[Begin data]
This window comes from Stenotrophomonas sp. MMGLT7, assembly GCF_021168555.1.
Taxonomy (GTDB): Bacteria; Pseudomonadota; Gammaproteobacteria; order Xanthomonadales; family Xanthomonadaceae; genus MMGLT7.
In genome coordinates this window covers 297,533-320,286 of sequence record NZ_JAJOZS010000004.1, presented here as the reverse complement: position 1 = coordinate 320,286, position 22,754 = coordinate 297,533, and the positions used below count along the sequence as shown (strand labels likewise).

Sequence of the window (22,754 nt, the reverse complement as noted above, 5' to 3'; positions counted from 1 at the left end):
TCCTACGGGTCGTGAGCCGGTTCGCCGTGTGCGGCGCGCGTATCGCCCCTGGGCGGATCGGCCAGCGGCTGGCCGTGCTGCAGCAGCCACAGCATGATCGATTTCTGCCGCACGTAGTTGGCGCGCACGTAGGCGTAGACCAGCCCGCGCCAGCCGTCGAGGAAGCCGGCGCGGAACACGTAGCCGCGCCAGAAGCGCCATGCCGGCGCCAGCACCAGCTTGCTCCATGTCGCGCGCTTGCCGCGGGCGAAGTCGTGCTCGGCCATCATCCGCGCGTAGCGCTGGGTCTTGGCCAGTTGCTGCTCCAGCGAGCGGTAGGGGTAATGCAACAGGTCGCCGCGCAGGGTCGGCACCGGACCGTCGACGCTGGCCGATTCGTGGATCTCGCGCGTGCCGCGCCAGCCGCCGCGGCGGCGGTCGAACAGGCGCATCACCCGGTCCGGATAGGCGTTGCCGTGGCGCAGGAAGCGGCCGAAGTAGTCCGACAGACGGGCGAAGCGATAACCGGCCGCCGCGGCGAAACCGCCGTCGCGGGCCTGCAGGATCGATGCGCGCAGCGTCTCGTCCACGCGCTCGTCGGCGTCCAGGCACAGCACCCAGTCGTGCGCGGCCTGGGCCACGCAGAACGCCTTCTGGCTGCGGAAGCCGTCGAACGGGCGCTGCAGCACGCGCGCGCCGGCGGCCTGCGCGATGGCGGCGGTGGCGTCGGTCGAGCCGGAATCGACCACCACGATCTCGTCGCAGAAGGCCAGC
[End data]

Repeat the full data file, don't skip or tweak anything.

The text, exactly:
This window comes from Stenotrophomonas sp. MMGLT7, assembly GCF_021168555.1.
Taxonomy (GTDB): Bacteria; Pseudomonadota; Gammaproteobacteria; order Xanthomonadales; family Xanthomonadaceae; genus MMGLT7.
In genome coordinates this window covers 297,533-320,286 of sequence record NZ_JAJOZS010000004.1, presented here as the reverse complement: position 1 = coordinate 320,286, position 22,754 = coordinate 297,533, and the positions used below count along the sequence as shown (strand labels likewise).

Sequence of the window (22,754 nt, the reverse complement as noted above, 5' to 3'; positions counted from 1 at the left end):
TCCTACGGGTCGTGAGCCGGTTCGCCGTGTGCGGCGCGCGTATCGCCCCTGGGCGGATCGGCCAGCGGCTGGCCGTGCTGCAGCAGCCACAGCATGATCGATTTCTGCCGCACGTAGTTGGCGCGCACGTAGGCGTAGACCAGCCCGCGCCAGCCGTCGAGGAAGCCGGCGCGGAACACGTAGCCGCGCCAGAAGCGCCATGCCGGCGCCAGCACCAGCTTGCTCCATGTCGCGCGCTTGCCGCGGGCGAAGTCGTGCTCGGCCATCATCCGCGCGTAGCGCTGGGTCTTGGCCAGTTGCTGCTCCAGCGAGCGGTAGGGGTAATGCAACAGGTCGCCGCGCAGGGTCGGCACCGGACCGTCGACGCTGGCCGATTCGTGGATCTCGCGCGTGCCGCGCCAGCCGCCGCGGCGGCGGTCGAACAGGCGCATCACCCGGTCCGGATAGGCGTTGCCGTGGCGCAGGAAGCGGCCGAAGTAGTCCGACAGACGGGCGAAGCGATAACCGGCCGCCGCGGCGAAACCGCCGTCGCGGGCCTGCAGGATCGATGCGCGCAGCGTCTCGTCCACGCGCTCGTCGGCGTCCAGGCACAGCACCCAGTCGTGCGCGGCCTGGGCCACGCAGAACGCCTTCTGGCTGCGGAAGCCGTCGAACGGGCGCTGCAGCACGCGCGCGCCGGCGGCCTGCGCGATGGCGGCGGTGGCGTCGGTCGAGCCGGAATCGACCACCACGATCTCGTCGCAGAAGGCCAGC